-WHAT IS FEMORAL NERVE DAMAGE?

Femoral nerve dysfunction is the loss of movement and sensation in the leg. This damage is clinically termed as Mononeuropathy which also means local damage to a nerve. Many times the damage is to the complete body - systemic disorder.

-FEMORAL NERVE DAMAGE: CAUSES


Direct injury or trauma to the leg can damage the nerve. Excessive or prolonged pressure on the nerve can lead to its dysfunction. Femoral nerve entrapment or compression of the nerve by surrounding parts of the body or by structures like tumors, abscesses can cause femoral nerve damage. Entrapment of the nerve result in damage to the myelin sheath. If femoral nerve is suppressed due to pressure, it may not get sufficient oxygen. Insufficient blood supply (ischemia) to femoral nerve can result in several health complications. Systemic disorders which involve the whole body, can affect the function of femoral nerve. In mononeuritis multiplex, dysfunction of femoral nerve due to systemic disorder can be noticed. As the femoral nerve passes through muscles, femoral nerve entrapment due to pressure on the nerve is quite common.

>Breaking of bones in the pelvic area can cause damage to the femoral nerve. Internal bleeding (bleeding in the abdominal area), use of tight or heavy waist belts can compress the femoral nerve or its branches. >Insertion of catheter in the groin or lying in a position with the thighs and legs stretched apart (as is many times required for certain surgical or diagnostic procedures) can cause damage to femoral nerve. >Diseases like diabetes can lead to damaged femoral nerve due to peripheral neuropathy.

CONSEQUENCES:

Weakened knee or leg :muscle weakness within the leg can make it difficult for a patient to stand or walk normally making it difficult to walk down a flight of stairs Tingling or burning sensation in the knee, thigh or leg Complete numbness in the thigh, knee or leg Buckling of the knee

Femoral nerve pain


Problem straightening the knee Problem bending the leg

Difficulty in bending the knee


Low knee reflex or absence of knee reflex Smaller than normal quadriceps muscles on the front of the thigh

Difficulty going up and down the stairs, especially down the stairs.

ANATOMICAL SIGNIFICANCE OF FEMORAL CANAL.


Definition : The femoral canal is the passageway through which femoral structures exit from the abdomen into the upper thigh.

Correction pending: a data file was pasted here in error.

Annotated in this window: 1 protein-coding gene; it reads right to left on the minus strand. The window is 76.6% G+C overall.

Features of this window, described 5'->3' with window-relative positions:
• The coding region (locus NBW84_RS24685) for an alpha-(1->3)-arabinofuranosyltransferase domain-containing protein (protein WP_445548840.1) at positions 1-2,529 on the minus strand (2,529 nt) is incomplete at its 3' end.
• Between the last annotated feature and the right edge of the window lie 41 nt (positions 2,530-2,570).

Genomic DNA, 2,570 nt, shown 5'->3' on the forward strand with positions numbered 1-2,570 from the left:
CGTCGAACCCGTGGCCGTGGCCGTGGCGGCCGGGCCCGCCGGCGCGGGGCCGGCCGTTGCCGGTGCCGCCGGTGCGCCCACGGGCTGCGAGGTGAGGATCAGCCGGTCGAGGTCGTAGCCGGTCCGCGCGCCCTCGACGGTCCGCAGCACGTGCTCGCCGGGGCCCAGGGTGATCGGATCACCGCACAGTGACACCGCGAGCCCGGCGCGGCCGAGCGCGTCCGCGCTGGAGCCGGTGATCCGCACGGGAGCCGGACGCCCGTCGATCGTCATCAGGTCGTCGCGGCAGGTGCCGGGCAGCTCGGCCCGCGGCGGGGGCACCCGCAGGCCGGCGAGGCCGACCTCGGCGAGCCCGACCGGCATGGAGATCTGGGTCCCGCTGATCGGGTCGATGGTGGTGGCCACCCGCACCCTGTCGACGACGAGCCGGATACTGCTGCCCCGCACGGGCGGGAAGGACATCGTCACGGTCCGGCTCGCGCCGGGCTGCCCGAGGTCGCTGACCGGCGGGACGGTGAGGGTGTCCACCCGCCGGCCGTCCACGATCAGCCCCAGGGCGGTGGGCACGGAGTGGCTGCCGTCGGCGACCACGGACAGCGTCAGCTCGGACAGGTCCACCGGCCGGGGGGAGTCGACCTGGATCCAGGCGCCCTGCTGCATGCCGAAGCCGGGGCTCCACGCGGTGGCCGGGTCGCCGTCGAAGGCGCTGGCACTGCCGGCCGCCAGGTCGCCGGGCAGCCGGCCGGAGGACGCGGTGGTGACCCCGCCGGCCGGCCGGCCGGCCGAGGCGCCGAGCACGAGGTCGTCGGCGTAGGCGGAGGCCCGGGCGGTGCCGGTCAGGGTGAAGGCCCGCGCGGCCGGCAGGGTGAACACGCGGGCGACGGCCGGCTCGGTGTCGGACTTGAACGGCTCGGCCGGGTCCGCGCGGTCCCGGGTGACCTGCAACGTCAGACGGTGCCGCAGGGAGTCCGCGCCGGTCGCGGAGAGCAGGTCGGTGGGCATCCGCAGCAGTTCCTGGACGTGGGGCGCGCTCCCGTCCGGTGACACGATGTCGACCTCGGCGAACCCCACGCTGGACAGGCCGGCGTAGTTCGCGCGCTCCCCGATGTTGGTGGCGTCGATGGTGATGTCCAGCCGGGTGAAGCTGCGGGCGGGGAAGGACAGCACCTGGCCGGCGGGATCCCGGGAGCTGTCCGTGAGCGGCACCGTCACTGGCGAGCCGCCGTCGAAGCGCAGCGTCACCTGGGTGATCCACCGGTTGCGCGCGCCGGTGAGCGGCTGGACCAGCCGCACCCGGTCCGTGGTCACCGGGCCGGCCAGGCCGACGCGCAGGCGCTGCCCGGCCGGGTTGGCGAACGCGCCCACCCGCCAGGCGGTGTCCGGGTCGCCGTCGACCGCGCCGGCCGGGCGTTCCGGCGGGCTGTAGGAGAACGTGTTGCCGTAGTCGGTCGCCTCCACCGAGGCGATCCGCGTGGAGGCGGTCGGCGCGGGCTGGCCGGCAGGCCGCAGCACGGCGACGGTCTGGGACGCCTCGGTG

It is conical In shape and measures about 1.25 cm. in length.

Boundaries Anteriorly: inguinal ligament Medially: pubic bone and lacunar ligament Laterally: iliopsoas muscle Posteriorly: pubic ramus and pectineus muscle

Compartments and contents


Femoral canal : divided into two compartments by the medial border of the femoral vein.

1. 2. 3. 4.

The medial compartment is the femoral ring. contains some lymphatic vessels and a lymph gland imbedded in a small amount of areolar tissue The lateral compartment contains the following structures from medial to lateral::femoral vein femoral artery genitofemoral nerve femoral nerve The femoral artery and vein are enclosed by the femoral sheath, an extension of the transversalis fascia.

Applied anatomy

The abdominal opening of the femoral canal is the femoral ring. A femoral hernia occurs through the femoral canal. In 30% an aberrant or anomalous obturator artery (a branch from the inferior epigastric artery) crosses the lacunar ligament and may be injured during operations of the femoral hernia

FEMORAL RING:
-The femoral ring is the base of the femoral canal. It is directed upward and is oval in form, its long diameter being directed transversely and measuring about 1.25 cm. BOUNDARIES: The femoral ring is bounded as follows: anteriorly by the inguinal ligament. posteriorly by the pectineus covered by the pectineal fascia. medially by the crescentic base of the lacunar ligament. laterally by the fibrous septum on the medial side of the femoral vein.

ANATOMICAL SIGNIFICANCE OF FEMORAL RING:


It

is the main site for femoral hernia.

WHAT IS THE SIGNIFICANCE OF THE FEMORAL TRIANGLE IN POST-MORTEM EXAMINATION?